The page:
Lane selection is difficult, my abilities hang in limbo between the two categories. My speedometer is stuck, hovering somewhere between the slow lanes, populated by the old and infirm, and the fast lanes which teem with greased, waxed, stretching, underwater-somersalting A-grade nobends. If only there were a separate lane, the “over-enthusiastic start followed my slow slide into manful struggle lane” I would feel more at home there, but it wouldn’t fit on the little yellow plastic signs. I take off my flip-flops and squint at the lanes, without my glasses it’s difficult to tell how many people are in each one, at times you think there’s just one but you don’t see the guy having a little rest at the far end. I stand at the water’s edge and fake a stretching regime. I don’t know which muscles I need so I do my football stretching regime. The lifeguard is probably chortling under his breath at my physiological ignorance but I don’t care, I can’t see him, or her, it’s just a blurry orange blob, in fact I think that’s a fire extinguisher. I enter the pool and quickly reel off 5 lengths but halfway through length 6 my forearms start to seize up and pain shoots through my left knee, pretend stretching does not work.

My heart lifts as I see him enter the swimming pool. The perfect tonic for all the preening, stretching be-speedoed wankers gliding up and down the pool effortlessly. He shuffles across the tiled floor, long shorts worn high on the chest, stretching down to mid thigh. Thin white legs tremble imperceptibly as he makes his way to the bench, depositing towel  edging close to pool’s lip. He is like a barrel, a barrel held up by spindly white, liver-spotted stilts. He comes most mornings and he is my hero. He eases himself with no preamble, no fuss, into the water. Not for him the carefully rehearsed warm-up session with eyes fixed to middle distance. He snaps his goggles over his eyes and he’s off, the first length an uneven flailing breast stroke with face set grimly, pupils boring a hole in the far wall. But he’s just warming up, for his second length he breaks out his specialty; the back stroke, he slides haltingly along the surface of the water with the twisted hypnotic grace of a broken umbrella being blown across a lake.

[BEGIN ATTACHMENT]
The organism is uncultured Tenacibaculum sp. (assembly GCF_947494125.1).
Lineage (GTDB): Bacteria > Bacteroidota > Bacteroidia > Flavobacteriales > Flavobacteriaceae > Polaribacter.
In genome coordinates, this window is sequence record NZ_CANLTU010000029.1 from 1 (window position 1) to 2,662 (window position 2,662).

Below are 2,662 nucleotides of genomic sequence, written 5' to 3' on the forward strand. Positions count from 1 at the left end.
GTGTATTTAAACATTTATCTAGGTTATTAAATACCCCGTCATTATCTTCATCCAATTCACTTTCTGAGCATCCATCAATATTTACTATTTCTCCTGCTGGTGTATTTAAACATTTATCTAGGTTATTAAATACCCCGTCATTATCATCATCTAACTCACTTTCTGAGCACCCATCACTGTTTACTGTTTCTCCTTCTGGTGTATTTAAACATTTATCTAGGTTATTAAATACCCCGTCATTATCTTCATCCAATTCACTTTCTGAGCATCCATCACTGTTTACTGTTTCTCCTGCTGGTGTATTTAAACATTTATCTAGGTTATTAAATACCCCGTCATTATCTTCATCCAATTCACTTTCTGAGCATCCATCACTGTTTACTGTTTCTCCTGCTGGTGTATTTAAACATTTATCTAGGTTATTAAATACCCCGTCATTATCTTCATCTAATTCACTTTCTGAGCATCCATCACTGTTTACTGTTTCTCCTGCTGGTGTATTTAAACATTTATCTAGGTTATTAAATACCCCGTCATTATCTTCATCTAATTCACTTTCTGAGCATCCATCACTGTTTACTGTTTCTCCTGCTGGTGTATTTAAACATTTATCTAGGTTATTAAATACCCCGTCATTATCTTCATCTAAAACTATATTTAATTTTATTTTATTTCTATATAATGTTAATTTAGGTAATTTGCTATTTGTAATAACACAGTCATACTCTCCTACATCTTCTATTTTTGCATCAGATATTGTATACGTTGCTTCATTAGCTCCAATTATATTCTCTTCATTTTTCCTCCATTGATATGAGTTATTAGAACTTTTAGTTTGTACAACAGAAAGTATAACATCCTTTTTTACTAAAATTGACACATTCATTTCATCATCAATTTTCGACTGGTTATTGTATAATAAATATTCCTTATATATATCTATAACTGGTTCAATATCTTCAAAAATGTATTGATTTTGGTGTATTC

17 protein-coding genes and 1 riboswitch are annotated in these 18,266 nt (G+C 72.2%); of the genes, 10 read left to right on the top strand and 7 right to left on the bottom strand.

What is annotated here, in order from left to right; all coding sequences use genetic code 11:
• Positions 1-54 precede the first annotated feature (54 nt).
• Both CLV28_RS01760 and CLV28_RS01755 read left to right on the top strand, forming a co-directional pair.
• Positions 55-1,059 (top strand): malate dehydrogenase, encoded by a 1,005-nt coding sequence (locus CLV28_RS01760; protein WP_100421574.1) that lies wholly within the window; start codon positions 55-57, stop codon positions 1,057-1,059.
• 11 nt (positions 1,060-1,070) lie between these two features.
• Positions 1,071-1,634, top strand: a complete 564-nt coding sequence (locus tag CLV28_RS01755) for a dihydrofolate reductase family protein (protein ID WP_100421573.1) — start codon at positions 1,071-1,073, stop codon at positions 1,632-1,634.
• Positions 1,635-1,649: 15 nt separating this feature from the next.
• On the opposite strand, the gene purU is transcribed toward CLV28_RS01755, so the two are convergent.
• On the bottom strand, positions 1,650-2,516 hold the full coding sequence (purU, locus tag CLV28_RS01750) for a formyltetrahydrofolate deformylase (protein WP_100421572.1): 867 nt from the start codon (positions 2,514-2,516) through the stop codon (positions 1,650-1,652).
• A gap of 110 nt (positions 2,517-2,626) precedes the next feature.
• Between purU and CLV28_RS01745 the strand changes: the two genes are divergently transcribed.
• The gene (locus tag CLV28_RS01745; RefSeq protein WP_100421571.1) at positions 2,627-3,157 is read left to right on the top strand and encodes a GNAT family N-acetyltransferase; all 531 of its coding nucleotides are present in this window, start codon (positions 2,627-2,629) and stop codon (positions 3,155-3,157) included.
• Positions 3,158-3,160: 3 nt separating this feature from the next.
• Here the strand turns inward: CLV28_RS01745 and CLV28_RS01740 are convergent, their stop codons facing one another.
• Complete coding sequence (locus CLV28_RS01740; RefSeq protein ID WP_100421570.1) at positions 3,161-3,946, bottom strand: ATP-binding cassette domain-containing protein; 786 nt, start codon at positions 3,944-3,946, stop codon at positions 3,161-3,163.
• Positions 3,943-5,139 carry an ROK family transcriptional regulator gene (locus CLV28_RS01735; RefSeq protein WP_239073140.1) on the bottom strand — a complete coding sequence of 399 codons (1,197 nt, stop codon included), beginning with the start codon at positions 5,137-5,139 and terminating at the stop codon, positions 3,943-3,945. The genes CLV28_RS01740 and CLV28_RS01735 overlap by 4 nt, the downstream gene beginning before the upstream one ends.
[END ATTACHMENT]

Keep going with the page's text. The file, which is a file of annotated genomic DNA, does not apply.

Swimming_dog_bgiuYet who am I to criticise? My swimming style is not good. My head never goes under the water, I swim like a dog, a dog that has learnt breast stroke. I tried doing the whole rhythmic breathing thing but just ended up drinking lots of water, and seeing as the pool is also used by herds of school children probably a fair quantity of piss too. My feeling is if I’m swimming in a less aqua-dynamic way then I’m working harder and therefore getting a better workout, so there.

I watch our friend the mythical flailing barrel man while I rest my knee and wait for the feeling to return to my forearms. My concentration is broken by a face full of water helpfully administered to me by the posing, skintight prick I’m sharing a swimming lane with. Gym’s are chock full of wankers, this is a given, if I stay here too long I will become one, maybe I already have. I joined the gym 3 months ago, I started out in the weight and fitness room. Weight room wankers are genuine top class wankers, my friend Al has developed a system for classifying cunts which I have never managed to grasp but I think he’d call them a number 1. Yet in truth swimming pool wankers aren’t really wankers, they’re just people who know how to swim properly, unlike me. No wait a minute this guy is swimming in oven gloves, he’s definitely a wanker, and there’s another one with flippers on, dick. I aim a kick at his head as he passes but cowardice snaps it back.

Super Market